Infantry is the branch of an army that engages in military combat on foot, distinguished from cavalry and tank forces. Known as foot soldiers, infantry traditionally relies on moving by foot between combats as well, but may use mounts, military vehicles, or other transport. Infantry make up a large portion of all armed forces in most nations, bear the largest brunt in warfare, as measured by casualties, deprivation, or physical and psychological stress; the first military forces in history were infantry. In antiquity, infantry were armed with an early melee weapon such as a spear, axe or sword, or an early ranged weapon like a javelin, sling, or bow, with a few infantrymen having both a melee and a ranged weapon. With the development of gunpowder, infantry began converting to firearms. By the time of Napoleonic warfare, infantry and artillery formed a basic triad of ground forces, though infantry remained the most numerous. With armoured warfare, armoured fighting vehicles have replaced the horses of cavalry, airpower has added a new dimension to ground combat, but infantry remains pivotal to all modern combined arms operations.
Infantry have much greater local situational awareness than other military forces, due to their inherent intimate contact with the battlefield. Infantry can more recognise and respond to local conditions and changing enemy weapons or tactics, they can operate in a wide range of terrain inaccessible to military vehicles, can operate with a lower logistical burden. Infantry are the most delivered forces to ground combat areas, by simple and reliable marching, or by trucks, sea or air transport, they can be augmented with a variety of crew-served weapons, armoured personnel carriers, infantry fighting vehicles. In English, use of the term infantry began about the 1570s, describing soldiers who march and fight on foot; the word derives from Middle French infanterie, from older Italian infanteria, from Latin īnfāns, from which English gets infant. The individual-soldier term infantryman was not coined until 1837. In modern usage, foot soldiers of any era are now considered infantrymen. From the mid-18th century until 1881 the British Army named its infantry as numbered regiments "of Foot" to distinguish them from cavalry and dragoon regiments.
Infantry equipped with special weapons were named after that weapon, such as grenadiers for their grenades, or fusiliers for their fusils. These names can persist long after the weapon speciality. More in modern times, infantry with special tactics are named for their roles, such as commandos, snipers and militia. Dragoons were created. However, if light cavalry was lacking in an army, any available dragoons might be assigned their duties. Conversely, starting about the mid-19th century, regular cavalry have been forced to spend more of their time dismounted in combat due to the ever-increasing effectiveness of enemy infantry firearms, thus most cavalry transitioned to mounted infantry. As with grenadiers, the dragoon and cavalry designations can be retained long after their horses, such as in the Royal Dragoon Guards, Royal Lancers, King's Royal Hussars. Motorised infantry have trucks and other unarmed vehicles for non-combat movement, but are still infantry since they leave their vehicles for any combat.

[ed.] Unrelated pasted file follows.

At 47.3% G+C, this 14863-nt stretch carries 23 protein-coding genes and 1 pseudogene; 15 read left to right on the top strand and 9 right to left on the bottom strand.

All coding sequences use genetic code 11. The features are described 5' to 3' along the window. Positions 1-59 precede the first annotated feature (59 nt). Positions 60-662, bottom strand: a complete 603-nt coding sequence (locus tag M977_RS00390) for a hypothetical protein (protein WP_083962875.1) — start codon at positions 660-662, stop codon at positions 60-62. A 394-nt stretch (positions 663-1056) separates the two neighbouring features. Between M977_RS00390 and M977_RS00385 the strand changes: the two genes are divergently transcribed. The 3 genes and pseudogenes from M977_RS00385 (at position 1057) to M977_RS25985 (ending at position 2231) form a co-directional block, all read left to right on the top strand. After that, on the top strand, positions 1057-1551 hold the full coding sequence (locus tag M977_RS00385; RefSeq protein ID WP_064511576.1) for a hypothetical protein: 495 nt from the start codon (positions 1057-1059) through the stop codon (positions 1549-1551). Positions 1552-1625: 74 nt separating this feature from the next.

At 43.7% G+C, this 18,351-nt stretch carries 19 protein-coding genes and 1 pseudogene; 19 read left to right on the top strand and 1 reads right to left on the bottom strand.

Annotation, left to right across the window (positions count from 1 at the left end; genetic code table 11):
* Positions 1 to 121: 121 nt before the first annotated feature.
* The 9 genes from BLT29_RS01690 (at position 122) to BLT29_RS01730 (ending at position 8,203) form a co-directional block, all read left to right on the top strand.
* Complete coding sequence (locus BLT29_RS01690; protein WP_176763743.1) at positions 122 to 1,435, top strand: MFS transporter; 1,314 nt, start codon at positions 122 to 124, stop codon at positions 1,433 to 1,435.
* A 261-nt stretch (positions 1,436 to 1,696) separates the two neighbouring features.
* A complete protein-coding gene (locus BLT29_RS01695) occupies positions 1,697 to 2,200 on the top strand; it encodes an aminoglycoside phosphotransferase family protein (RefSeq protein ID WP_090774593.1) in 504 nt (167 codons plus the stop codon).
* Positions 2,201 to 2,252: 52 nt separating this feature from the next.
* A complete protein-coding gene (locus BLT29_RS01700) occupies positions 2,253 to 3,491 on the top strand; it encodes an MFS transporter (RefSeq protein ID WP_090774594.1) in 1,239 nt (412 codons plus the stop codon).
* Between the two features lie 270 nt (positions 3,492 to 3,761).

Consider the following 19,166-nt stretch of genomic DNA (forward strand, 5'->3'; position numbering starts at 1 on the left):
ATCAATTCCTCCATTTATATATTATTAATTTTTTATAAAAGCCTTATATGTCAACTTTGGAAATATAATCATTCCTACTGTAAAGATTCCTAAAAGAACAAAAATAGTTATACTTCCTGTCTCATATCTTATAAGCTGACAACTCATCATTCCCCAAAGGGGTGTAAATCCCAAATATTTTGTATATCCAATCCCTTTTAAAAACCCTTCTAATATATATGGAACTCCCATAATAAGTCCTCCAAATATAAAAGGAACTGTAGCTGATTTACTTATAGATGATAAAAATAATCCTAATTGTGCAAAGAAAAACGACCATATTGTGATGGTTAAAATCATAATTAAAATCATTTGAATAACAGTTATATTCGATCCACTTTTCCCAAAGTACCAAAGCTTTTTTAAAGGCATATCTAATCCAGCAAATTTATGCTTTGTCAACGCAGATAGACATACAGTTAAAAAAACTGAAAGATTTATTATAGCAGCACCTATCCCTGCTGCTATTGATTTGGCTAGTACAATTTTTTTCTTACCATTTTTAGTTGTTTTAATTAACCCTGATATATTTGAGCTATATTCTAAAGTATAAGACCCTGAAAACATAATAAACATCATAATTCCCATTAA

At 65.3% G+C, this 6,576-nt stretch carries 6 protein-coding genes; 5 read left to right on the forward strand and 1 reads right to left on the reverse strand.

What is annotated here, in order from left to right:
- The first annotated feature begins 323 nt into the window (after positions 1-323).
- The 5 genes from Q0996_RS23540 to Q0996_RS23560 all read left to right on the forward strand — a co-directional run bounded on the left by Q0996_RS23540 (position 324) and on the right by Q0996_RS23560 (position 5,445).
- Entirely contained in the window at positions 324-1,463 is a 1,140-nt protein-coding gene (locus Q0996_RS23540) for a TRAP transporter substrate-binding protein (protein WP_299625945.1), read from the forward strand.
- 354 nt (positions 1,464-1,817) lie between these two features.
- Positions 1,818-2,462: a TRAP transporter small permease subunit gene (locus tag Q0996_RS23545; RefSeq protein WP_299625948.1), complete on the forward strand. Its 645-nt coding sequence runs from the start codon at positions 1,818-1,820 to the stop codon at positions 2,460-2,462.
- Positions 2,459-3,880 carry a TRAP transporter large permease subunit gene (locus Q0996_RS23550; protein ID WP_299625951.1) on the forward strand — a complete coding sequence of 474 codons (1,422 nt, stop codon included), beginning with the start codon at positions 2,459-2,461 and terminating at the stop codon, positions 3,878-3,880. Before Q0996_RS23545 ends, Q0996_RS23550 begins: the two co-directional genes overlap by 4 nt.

Most modern infantry have vehicle transport, to the point where infantry being motorised is assumed, the few exceptions might be identified as modern light infantry, or "leg infantry" colloquially. Mechanised infantry go beyond motorised, having transport vehicles with combat abilities, armoured personnel carriers, providing at least some options for combat without leaving their vehicles. In modern infantry, some APCs have evolved to be infantry fighting vehicles, which are transport vehicles with more substantial combat abilities, approaching those of light tanks; some well-equipped mechanised infantry can be designated as armoured infantry. Given that infantry forces also have some tanks, given that most armoured forces have more mechanised infantry units than tank units in their organisation, the distinction between mechanised infantry and armour forces has blurred; the terms "infantry", "armour", "cavalry" used in the official names for military units like divisions, brigades, or regiments might be better understood as a description of their expected balance of defensive and mobility roles, rather than just use of vehicles.
Some modern mechanised infantry units are termed cavalry or armoured cavalry though they never had horses, to e
Tunis is the capital and the largest city of Tunisia. The greater metropolitan area of Tunis referred to as Grand Tunis, has some 2,700,000 inhabitants. Situated on a large Mediterranean Sea gulf, behind the Lake of Tunis and the port of La Goulette, the city extends along the coastal plain and the hills that surround it. At its core lies its ancient medina, a World Heritage Site. East of the medina through the Sea Gate begins the modern city, or Ville Nouvelle, traversed by the grand Avenue Habib Bourguiba, where the colonial-era buildings provide a clear contrast to smaller, older structures. Further east by the sea lie the suburbs of Carthage, La Marsa, Sidi Bou Said; as the capital city of the country, Tunis is the focus of Tunisian political and administrative life. It has two cultural centres, as well as a municipal theatre, used by international theatre groups and a summer festival, the International Festival of Carthage, held in July. Tunis is the transcription of the Arabic name تونس which can be pronounced as "Tūnus", "Tūna or delata", or "Tūnis".